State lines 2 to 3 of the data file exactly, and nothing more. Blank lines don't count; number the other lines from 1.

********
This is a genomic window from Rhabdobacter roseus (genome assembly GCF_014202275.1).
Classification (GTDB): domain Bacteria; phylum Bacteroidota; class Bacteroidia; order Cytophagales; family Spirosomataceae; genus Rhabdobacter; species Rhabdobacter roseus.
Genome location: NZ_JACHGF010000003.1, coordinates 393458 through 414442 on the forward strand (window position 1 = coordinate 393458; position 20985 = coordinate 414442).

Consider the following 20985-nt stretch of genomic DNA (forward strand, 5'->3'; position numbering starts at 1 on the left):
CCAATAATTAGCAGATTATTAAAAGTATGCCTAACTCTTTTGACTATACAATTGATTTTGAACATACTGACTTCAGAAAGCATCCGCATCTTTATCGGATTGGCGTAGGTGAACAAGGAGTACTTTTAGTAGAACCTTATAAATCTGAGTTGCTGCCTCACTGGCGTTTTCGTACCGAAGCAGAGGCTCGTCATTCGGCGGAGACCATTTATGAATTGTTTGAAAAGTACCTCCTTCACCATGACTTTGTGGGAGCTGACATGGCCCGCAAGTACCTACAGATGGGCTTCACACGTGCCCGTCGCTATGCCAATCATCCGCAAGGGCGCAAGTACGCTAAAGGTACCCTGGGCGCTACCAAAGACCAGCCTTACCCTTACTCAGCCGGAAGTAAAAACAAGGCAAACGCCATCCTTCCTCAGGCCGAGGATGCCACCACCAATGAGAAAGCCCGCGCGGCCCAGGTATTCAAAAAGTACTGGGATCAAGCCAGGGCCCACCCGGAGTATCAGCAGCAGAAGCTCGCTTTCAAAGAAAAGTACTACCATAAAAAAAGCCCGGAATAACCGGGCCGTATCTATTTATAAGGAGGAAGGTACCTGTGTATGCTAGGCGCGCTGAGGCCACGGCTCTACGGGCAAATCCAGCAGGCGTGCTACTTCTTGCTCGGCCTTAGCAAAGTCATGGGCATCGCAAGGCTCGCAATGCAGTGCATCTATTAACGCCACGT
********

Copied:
Classification (GTDB): domain Bacteria; phylum Bacteroidota; class Bacteroidia; order Cytophagales; family Spirosomataceae; genus Rhabdobacter; species Rhabdobacter roseus.
Genome location: NZ_JACHGF010000003.1, coordinates 393458 through 414442 on the forward strand (window position 1 = coordinate 393458; position 20985 = coordinate 414442).